Model Rule 1.15

Reporter's Explanation of Changes


1. Paragraph (b): Deposits to minimize bank charges

The Commission heard testimony that in some jurisdictions lawyers are unable to avoid bank charges unless they are permitted to deposit money in a client trust account to cover such charges. The addition of this new paragraph is designed to address that problem.

2. Paragraph (c): Advance payment of fees and expenses

This new paragraph provides needed practical guidance to lawyers on how to handle advance deposits of fees and expenses. The Commission is responding to reports that the single largest class of claims made to client protection funds is for the taking of unearned fees.

3. Paragraph (e): Expand to cover all instances of disputed funds

Current Rule 1.15(c) is presently written to cover disputes between the lawyer and "another person," usually the client. The change proposed recognizes that at least three kinds of disputes are in fact possible: client-lawyer, client-creditor and lawyer-client's creditor. The proposed change thus uses more general language, tightens the first two sentences into one and reiterates the lawyer's duty to pay over undisputed sums. The final additional sentence clarifies the lawyer's duty to promptly distribute all portions of the property that are not subject to dispute.


[1] Consistent with the Commission's action with respect to Rule 1.18, a phrase has been added to make clear that prospective clients are included among the third parties to whom the lawyer owes a duty to protect property pursuant to this Rule.

While the black letter of this Rule is written in mandatory terms, the Comments are often permissive. Sometimes that may be appropriate, as where a safe deposit box is suggested unless something else is warranted by the circumstances. When the issue is close, permissive language has been retained. However, Rule 1.15(a) clearly requires that client property, including money, be kept separate from the lawyer's own, and the Comment has been changed to make that clear. A sentence has been added to provide guidance to lawyers regarding the proper maintenance of trust accounts.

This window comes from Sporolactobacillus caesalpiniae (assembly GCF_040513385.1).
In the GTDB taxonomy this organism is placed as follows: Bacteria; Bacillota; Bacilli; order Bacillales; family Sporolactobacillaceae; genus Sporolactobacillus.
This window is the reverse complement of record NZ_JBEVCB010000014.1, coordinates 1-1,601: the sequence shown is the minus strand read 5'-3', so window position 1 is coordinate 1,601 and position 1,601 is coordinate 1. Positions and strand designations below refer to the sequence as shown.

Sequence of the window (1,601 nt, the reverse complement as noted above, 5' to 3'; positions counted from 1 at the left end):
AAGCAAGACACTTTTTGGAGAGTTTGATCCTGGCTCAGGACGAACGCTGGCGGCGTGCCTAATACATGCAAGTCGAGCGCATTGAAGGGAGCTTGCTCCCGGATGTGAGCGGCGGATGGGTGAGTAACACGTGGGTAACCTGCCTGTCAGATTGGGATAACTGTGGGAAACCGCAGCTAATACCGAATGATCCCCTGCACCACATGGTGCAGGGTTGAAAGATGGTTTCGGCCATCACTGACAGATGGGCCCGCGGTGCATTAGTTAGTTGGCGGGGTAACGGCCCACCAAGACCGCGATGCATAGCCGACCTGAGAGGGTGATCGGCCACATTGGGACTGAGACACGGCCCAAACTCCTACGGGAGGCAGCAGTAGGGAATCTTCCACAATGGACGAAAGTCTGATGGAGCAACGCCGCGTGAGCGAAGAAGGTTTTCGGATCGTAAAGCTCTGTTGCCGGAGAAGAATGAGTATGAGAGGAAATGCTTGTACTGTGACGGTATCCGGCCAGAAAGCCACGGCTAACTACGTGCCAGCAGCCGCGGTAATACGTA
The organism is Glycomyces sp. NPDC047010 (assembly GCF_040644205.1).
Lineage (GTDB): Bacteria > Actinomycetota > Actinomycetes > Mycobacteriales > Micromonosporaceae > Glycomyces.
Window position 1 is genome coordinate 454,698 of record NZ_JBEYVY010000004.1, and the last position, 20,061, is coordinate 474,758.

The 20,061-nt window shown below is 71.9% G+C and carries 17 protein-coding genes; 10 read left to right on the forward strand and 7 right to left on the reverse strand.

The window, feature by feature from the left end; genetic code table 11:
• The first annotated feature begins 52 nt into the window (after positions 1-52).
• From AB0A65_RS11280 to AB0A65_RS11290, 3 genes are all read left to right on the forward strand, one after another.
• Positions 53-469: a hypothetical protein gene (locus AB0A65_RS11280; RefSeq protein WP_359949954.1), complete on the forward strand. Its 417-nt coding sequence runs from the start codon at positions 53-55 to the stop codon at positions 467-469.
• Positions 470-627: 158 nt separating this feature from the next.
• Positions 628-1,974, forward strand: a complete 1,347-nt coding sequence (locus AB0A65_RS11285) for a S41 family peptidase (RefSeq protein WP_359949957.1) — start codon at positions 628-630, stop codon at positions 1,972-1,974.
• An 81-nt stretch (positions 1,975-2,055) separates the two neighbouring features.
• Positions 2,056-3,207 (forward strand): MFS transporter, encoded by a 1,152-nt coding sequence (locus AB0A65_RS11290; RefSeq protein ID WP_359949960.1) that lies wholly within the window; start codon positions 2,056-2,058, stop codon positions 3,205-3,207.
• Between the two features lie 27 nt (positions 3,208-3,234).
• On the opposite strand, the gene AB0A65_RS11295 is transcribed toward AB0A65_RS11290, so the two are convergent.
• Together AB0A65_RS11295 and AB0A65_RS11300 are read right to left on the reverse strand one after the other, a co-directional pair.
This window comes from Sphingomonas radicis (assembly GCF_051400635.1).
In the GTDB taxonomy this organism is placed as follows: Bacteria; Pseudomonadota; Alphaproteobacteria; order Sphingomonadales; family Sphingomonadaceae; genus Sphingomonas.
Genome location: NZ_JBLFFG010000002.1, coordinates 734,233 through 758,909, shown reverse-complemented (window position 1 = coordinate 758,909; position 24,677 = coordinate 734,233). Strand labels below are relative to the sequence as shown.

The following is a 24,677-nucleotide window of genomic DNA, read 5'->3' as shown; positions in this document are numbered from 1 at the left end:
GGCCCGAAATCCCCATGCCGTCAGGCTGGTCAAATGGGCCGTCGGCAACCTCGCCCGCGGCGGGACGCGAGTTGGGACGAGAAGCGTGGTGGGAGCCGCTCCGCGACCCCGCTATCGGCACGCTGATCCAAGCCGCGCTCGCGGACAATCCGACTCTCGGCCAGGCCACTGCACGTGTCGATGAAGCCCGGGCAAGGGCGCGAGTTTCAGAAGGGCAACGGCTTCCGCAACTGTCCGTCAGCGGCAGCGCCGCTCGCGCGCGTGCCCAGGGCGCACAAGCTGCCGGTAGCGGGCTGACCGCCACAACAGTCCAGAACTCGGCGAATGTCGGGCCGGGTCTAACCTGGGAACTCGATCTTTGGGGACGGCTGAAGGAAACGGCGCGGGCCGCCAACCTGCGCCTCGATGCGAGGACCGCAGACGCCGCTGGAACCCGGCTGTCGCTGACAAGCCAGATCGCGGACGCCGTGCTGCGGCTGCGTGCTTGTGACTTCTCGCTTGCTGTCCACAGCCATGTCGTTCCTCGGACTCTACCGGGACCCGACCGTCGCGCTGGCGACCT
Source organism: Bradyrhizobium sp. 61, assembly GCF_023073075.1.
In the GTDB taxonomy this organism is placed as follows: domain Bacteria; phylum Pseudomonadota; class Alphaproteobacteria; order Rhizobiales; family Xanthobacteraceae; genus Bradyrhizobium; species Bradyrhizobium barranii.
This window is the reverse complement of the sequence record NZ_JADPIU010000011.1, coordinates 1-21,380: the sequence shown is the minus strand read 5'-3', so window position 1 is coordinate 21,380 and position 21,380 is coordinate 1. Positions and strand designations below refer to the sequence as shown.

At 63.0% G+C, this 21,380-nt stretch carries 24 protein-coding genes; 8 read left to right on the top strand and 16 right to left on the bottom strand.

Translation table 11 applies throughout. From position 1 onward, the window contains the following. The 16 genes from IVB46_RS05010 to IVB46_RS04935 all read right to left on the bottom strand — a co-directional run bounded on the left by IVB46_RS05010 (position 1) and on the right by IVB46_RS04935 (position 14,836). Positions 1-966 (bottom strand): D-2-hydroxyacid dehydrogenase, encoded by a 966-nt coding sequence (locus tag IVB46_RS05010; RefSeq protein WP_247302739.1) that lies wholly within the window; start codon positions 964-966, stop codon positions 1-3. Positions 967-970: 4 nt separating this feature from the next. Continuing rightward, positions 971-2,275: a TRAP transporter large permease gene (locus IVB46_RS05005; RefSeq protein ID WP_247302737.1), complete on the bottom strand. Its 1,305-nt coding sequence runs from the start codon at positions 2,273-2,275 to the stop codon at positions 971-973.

[2] This new Comment addresses new paragraph (b).

[3] This Comment deals with handling client funds that may be set aside for payment of fees. The current language refers only to funds received from third parties, whereas the usual payer will be the client. Further, the lawyer should not have to show that the client is in fact likely to leave town if, pursuant to agreement, the lawyer is entitled to have the security of funds paid over before the fee is actually earned.

In addition, as in Comment [1], the clear Rule 1.15(a) and (e) requirements that disputed client funds be kept in a separate account is made mandatory rather than permissive.

[4] This Comment deals with a practical problem in which a client's creditor tries to get at funds in the hands of the lawyer. There is no doubt that, as a matter of substantive law, in some cases the lawyer would be required to make the creditor whole if the lawyer remitted property to the client to which the creditor was found entitled. In those, but only those, cases, paragraph (e) mandates a lawyer's refusal to remit the funds to the client until the dispute is resolved, while this Comment reinforces and tries to explain this sometimes controversial point. The Comment further explains that the lawyer's duty to protect client creditors only exists when the creditor has a claim against specific funds being held by the lawyer and that the lawyer's duty to protect the third party exists only when there is a nonfrivolous claim under applicable law. When there are substantial grounds for dispute as to the person entitled to the funds, the lawyer may file an action to have a court resolve the dispute.

[5] These changes clarify that when a lawyer holds funds in a capacity other than as a lawyer representing a client, this Rule does not apply.

[6] The change to "lawyers' fund for client protection" reflects the current nomenclature for these funds. The new language in the second sentence indicates a lawyer has an obligation to contribute to these funds in jurisdictions where they are mandatory.

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